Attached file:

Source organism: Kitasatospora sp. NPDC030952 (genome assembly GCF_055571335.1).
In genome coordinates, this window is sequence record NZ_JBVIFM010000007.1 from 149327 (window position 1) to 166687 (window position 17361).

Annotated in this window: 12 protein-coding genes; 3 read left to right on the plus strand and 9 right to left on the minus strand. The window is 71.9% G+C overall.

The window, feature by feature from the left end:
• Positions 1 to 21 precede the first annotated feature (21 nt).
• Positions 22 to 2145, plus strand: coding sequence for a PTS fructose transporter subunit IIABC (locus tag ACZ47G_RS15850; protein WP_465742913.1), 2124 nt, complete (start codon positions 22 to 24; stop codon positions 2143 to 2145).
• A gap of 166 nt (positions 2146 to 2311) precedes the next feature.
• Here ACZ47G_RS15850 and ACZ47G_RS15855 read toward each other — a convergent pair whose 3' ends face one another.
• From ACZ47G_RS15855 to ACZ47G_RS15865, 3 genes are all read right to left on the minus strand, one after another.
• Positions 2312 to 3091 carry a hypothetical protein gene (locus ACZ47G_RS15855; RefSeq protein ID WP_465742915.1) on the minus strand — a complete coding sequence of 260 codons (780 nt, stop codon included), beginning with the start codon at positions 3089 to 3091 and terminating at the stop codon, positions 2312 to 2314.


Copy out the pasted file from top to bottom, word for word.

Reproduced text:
Source organism: Kitasatospora sp. NPDC030952 (genome assembly GCF_055571335.1).
In genome coordinates, this window is sequence record NZ_JBVIFM010000007.1 from 149327 (window position 1) to 166687 (window position 17361).

Annotated in this window: 12 protein-coding genes; 3 read left to right on the plus strand and 9 right to left on the minus strand. The window is 71.9% G+C overall.

The window, feature by feature from the left end:
• Positions 1 to 21 precede the first annotated feature (21 nt).
• Positions 22 to 2145, plus strand: coding sequence for a PTS fructose transporter subunit IIABC (locus tag ACZ47G_RS15850; protein WP_465742913.1), 2124 nt, complete (start codon positions 22 to 24; stop codon positions 2143 to 2145).
• A gap of 166 nt (positions 2146 to 2311) precedes the next feature.
• Here ACZ47G_RS15850 and ACZ47G_RS15855 read toward each other — a convergent pair whose 3' ends face one another.
• From ACZ47G_RS15855 to ACZ47G_RS15865, 3 genes are all read right to left on the minus strand, one after another.
• Positions 2312 to 3091 carry a hypothetical protein gene (locus ACZ47G_RS15855; RefSeq protein ID WP_465742915.1) on the minus strand — a complete coding sequence of 260 codons (780 nt, stop codon included), beginning with the start codon at positions 3089 to 3091 and terminating at the stop codon, positions 2312 to 2314.